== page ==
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Re: Great in the air, not so good underwater

----- Original Message ----- From: "Michael Habib" <mhabib5@jhmi.edu>
To: <dinosaur@usc.edu>
Sent: Friday, December 08, 2006 6:50 PM
Subject: Re: Great in the air, not so good underwater

Just the same, the running launch system has particular constraints and benefits.

I agree.

Constraint pretty clearly prohibits the forelimb-assisted launch cycle in birds, and thus I doubt they'll ever produce volant members as large as pterosaurs.

Yes. I suspect that there may be constraints due to feather morphology as well, but that's just a hunch.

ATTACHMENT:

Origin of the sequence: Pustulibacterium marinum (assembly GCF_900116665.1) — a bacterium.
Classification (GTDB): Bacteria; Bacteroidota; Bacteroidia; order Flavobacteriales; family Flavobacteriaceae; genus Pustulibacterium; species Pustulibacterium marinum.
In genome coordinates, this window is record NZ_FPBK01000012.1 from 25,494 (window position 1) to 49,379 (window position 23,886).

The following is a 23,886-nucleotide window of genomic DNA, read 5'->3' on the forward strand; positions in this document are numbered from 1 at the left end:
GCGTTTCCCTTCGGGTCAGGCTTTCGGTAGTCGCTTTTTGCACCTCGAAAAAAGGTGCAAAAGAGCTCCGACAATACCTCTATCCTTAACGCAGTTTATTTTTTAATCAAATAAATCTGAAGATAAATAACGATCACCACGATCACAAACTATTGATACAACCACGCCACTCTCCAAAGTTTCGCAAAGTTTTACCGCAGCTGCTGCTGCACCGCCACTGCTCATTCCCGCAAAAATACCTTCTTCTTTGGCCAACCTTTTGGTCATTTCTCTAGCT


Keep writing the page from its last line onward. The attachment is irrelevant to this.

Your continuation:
Stabilizing selection is probably hard at work, too, though: despite denying some helpful launch modes, avian bipedality has some great advantages. In fact, being bipedal gives birds access to some launch solutions denied to pterosaurs and bats; the ones I have in mind work best at small to medium body sizes.

I agree.

Still, I'll bet nothing beat seeing a Quetzalcoatlus catapault off the ground...makes me sad that they're gone.

Or Hatzegopteryx, or Arambourgiana (sp??). I tend to think of them as if they were still alive, and it jolts sometimes when I'm forced to think about their demise. A cautionary tale for developing methods of meteor control during the next few centuries.

All the best,